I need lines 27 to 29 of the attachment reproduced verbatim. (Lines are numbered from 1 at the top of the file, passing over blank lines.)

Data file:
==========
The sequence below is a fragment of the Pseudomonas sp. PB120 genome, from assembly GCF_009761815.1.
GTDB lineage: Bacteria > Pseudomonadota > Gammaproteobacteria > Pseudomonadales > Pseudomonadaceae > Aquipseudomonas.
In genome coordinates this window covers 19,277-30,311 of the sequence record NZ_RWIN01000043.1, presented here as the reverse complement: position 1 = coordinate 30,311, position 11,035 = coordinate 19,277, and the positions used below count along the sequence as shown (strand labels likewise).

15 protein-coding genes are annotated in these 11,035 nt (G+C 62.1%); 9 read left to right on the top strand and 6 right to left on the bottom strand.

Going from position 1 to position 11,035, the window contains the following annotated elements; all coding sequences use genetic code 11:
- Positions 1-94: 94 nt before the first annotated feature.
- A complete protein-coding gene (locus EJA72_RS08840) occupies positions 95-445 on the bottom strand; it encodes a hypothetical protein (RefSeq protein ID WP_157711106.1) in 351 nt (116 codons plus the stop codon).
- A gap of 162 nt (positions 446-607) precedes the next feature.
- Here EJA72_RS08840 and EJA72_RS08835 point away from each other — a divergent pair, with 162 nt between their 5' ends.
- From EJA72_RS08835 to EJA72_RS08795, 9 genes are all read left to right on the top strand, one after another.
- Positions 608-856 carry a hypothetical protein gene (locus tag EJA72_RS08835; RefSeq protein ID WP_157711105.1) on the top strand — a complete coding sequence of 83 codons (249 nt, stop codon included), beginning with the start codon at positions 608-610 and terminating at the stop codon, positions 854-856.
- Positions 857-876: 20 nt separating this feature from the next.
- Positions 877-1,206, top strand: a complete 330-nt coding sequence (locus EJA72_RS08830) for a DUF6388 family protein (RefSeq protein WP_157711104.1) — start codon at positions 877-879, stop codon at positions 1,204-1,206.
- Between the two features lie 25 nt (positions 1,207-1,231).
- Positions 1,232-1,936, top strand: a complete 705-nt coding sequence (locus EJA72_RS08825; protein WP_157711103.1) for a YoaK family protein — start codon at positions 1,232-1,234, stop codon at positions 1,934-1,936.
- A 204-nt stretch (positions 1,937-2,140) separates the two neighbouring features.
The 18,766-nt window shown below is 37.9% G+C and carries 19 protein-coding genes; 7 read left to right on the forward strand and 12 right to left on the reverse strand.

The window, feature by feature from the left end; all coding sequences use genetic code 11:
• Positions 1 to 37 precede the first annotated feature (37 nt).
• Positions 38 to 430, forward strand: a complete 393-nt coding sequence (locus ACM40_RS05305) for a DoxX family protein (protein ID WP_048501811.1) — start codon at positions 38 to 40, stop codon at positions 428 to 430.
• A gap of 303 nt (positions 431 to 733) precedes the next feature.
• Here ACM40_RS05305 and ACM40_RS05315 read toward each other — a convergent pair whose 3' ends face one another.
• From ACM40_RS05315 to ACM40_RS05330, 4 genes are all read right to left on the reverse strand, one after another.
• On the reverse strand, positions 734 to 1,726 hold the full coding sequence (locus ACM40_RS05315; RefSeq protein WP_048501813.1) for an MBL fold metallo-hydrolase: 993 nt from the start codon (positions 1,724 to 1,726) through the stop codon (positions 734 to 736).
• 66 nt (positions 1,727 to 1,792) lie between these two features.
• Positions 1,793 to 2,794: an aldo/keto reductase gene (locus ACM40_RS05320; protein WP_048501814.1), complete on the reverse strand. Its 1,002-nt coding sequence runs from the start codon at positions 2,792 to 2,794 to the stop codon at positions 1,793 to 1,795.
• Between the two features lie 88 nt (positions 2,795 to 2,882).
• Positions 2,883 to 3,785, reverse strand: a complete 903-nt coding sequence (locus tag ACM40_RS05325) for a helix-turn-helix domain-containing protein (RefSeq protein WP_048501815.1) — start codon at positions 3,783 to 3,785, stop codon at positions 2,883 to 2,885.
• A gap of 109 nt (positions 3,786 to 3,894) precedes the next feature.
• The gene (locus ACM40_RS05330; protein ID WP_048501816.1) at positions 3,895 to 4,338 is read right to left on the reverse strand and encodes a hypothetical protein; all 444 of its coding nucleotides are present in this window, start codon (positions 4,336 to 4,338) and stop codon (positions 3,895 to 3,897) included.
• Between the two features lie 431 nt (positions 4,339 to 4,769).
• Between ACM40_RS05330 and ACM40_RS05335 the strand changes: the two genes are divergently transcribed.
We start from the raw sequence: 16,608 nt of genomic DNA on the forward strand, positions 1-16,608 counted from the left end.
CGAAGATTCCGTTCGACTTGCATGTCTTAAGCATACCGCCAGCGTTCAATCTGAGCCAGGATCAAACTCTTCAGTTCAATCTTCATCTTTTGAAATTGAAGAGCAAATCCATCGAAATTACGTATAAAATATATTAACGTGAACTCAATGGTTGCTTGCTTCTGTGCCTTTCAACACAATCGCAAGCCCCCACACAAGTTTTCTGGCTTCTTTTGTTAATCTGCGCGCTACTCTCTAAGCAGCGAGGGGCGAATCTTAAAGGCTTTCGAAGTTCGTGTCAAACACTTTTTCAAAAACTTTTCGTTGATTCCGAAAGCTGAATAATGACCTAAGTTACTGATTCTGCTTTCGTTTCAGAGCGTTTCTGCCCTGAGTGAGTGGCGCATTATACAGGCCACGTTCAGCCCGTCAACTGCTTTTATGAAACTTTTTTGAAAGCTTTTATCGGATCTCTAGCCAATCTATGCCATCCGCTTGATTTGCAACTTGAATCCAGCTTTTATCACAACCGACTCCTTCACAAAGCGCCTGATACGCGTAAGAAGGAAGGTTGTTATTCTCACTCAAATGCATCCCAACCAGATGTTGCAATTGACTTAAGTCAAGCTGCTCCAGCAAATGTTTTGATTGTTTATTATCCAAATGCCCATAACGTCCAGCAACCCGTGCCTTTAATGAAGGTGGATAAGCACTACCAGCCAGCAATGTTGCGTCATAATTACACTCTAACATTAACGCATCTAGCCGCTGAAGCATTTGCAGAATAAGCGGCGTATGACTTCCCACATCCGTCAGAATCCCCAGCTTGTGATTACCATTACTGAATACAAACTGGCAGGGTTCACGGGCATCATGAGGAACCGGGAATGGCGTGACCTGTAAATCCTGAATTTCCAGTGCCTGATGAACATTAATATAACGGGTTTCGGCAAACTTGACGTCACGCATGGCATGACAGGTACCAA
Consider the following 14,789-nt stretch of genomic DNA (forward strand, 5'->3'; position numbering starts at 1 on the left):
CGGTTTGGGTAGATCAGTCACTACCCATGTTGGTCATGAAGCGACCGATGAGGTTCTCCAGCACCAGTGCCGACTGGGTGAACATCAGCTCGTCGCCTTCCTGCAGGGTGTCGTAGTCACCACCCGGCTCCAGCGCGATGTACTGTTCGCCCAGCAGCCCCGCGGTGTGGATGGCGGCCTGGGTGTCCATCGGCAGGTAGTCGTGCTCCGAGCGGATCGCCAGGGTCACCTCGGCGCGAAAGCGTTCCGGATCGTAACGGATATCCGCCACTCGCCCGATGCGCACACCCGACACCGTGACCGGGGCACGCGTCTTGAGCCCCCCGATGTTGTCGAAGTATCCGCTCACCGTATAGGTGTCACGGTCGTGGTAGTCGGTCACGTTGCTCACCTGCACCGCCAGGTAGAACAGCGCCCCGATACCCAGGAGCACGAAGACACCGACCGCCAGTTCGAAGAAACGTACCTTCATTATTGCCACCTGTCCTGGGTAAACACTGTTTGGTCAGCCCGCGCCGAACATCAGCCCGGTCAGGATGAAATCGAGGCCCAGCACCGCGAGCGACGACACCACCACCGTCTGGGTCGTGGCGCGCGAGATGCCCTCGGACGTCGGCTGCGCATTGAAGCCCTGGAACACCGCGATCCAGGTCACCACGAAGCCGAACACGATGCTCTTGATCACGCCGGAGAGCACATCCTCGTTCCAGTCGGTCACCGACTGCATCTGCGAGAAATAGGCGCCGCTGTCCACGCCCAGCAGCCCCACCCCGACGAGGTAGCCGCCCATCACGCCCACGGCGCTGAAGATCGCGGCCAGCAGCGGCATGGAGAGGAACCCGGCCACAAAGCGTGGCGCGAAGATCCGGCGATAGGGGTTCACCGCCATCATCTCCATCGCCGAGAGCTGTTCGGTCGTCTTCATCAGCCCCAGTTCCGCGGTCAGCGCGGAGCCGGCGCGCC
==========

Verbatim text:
• Between the two features lie 88 nt (positions 2,795 to 2,882).
• Positions 2,883 to 3,785, reverse strand: a complete 903-nt coding sequence (locus tag ACM40_RS05325) for a helix-turn-helix domain-containing protein (RefSeq protein WP_048501815.1) — start codon at positions 3,783 to 3,785, stop codon at positions 2,883 to 2,885.
• A gap of 109 nt (positions 3,786 to 3,894) precedes the next feature.